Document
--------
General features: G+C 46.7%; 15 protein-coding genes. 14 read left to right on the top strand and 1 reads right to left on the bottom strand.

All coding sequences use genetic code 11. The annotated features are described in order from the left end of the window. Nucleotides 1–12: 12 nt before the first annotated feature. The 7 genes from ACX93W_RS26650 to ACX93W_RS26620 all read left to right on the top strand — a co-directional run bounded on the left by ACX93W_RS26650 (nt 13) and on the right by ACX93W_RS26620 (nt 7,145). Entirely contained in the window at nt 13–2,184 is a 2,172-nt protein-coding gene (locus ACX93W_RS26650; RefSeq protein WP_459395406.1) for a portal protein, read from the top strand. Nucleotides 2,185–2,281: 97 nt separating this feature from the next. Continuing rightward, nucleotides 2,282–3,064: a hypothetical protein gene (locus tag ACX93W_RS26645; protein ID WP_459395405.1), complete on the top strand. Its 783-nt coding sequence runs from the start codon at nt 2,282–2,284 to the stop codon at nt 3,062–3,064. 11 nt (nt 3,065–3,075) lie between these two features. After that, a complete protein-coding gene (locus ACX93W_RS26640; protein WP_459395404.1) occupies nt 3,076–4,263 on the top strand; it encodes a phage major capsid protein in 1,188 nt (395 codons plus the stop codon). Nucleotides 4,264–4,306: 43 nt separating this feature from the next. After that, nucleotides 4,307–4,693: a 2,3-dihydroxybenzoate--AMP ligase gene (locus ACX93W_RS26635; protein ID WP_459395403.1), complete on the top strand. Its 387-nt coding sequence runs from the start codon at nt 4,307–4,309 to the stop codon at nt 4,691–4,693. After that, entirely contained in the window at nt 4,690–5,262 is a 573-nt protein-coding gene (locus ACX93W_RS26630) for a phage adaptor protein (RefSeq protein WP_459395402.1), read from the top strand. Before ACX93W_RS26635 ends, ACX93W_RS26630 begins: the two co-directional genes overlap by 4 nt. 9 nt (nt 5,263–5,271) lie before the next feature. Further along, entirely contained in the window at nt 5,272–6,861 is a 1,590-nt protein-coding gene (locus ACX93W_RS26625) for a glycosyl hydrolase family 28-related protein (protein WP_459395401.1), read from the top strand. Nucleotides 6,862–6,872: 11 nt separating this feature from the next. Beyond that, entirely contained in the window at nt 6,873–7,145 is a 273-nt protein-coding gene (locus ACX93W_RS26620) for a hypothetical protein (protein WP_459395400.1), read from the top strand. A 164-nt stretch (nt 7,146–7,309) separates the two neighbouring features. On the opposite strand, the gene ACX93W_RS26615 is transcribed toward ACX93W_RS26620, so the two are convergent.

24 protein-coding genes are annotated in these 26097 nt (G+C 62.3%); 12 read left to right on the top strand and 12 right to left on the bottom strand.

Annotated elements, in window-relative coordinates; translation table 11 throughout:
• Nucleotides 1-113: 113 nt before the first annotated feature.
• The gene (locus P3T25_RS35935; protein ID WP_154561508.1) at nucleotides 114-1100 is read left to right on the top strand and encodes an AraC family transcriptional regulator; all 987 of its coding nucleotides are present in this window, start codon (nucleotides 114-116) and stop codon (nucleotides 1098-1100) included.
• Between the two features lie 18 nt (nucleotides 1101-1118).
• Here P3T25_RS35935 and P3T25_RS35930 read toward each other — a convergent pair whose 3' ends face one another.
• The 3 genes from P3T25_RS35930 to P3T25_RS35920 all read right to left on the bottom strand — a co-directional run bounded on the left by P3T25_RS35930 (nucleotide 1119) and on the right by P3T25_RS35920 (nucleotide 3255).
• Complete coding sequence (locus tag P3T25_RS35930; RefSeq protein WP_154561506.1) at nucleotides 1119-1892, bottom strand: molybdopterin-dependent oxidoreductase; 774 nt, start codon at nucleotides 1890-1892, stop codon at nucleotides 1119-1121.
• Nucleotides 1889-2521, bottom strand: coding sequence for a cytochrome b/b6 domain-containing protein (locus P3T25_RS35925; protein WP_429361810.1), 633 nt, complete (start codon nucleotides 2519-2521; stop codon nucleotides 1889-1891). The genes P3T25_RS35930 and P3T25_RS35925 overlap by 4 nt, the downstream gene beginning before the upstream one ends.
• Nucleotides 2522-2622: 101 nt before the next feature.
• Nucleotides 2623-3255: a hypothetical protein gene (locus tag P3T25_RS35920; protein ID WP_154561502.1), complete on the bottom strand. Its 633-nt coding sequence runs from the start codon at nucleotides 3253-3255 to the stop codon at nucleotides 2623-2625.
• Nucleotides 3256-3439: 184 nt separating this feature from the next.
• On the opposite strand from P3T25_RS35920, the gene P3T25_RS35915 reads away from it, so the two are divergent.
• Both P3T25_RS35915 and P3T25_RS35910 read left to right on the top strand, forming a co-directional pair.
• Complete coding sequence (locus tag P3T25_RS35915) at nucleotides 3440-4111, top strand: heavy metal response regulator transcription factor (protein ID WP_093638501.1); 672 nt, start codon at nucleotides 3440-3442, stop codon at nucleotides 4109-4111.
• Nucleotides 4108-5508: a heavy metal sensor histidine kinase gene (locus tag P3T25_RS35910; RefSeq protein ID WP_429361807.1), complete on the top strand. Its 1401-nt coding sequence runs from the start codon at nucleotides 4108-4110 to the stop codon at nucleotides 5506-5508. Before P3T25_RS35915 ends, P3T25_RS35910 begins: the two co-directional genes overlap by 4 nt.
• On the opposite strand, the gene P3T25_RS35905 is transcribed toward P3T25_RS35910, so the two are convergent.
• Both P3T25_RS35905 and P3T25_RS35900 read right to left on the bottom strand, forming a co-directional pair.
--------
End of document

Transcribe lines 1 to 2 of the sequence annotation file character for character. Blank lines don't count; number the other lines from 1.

General features: G+C 46.7%; 15 protein-coding genes. 14 read left to right on the top strand and 1 reads right to left on the bottom strand.

All coding sequences use genetic code 11. The annotated features are described in order from the left end of the window. Nucleotides 1–12: 12 nt before the first annotated feature. The 7 genes from ACX93W_RS26650 to ACX93W_RS26620 all read left to right on the top strand — a co-directional run bounded on the left by ACX93W_RS26650 (nt 13) and on the right by ACX93W_RS26620 (nt 7,145). Entirely contained in the window at nt 13–2,184 is a 2,172-nt protein-coding gene (locus ACX93W_RS26650; RefSeq protein WP_459395406.1) for a portal protein, read from the top strand. Nucleotides 2,185–2,281: 97 nt separating this feature from the next. Continuing rightward, nucleotides 2,282–3,064: a hypothetical protein gene (locus tag ACX93W_RS26645; protein ID WP_459395405.1), complete on the top strand. Its 783-nt coding sequence runs from the start codon at nt 2,282–2,284 to the stop codon at nt 3,062–3,064. 11 nt (nt 3,065–3,075) lie between these two features. After that, a complete protein-coding gene (locus ACX93W_RS26640; protein WP_459395404.1) occupies nt 3,076–4,263 on the top strand; it encodes a phage major capsid protein in 1,188 nt (395 codons plus the stop codon). Nucleotides 4,264–4,306: 43 nt separating this feature from the next. After that, nucleotides 4,307–4,693: a 2,3-dihydroxybenzoate--AMP ligase gene (locus ACX93W_RS26635; protein ID WP_459395403.1), complete on the top strand. Its 387-nt coding sequence runs from the start codon at nt 4,307–4,309 to the stop codon at nt 4,691–4,693. After that, entirely contained in the window at nt 4,690–5,262 is a 573-nt protein-coding gene (locus ACX93W_RS26630) for a phage adaptor protein (RefSeq protein WP_459395402.1), read from the top strand. Before ACX93W_RS26635 ends, ACX93W_RS26630 begins: the two co-directional genes overlap by 4 nt. 9 nt (nt 5,263–5,271) lie before the next feature. Further along, entirely contained in the window at nt 5,272–6,861 is a 1,590-nt protein-coding gene (locus ACX93W_RS26625) for a glycosyl hydrolase family 28-related protein (protein WP_459395401.1), read from the top strand. Nucleotides 6,862–6,872: 11 nt separating this feature from the next. Beyond that, entirely contained in the window at nt 6,873–7,145 is a 273-nt protein-coding gene (locus ACX93W_RS26620) for a hypothetical protein (protein WP_459395400.1), read from the top strand. A 164-nt stretch (nt 7,146–7,309) separates the two neighbouring features. On the opposite strand, the gene ACX93W_RS26615 is transcribed toward ACX93W_RS26620, so the two are convergent.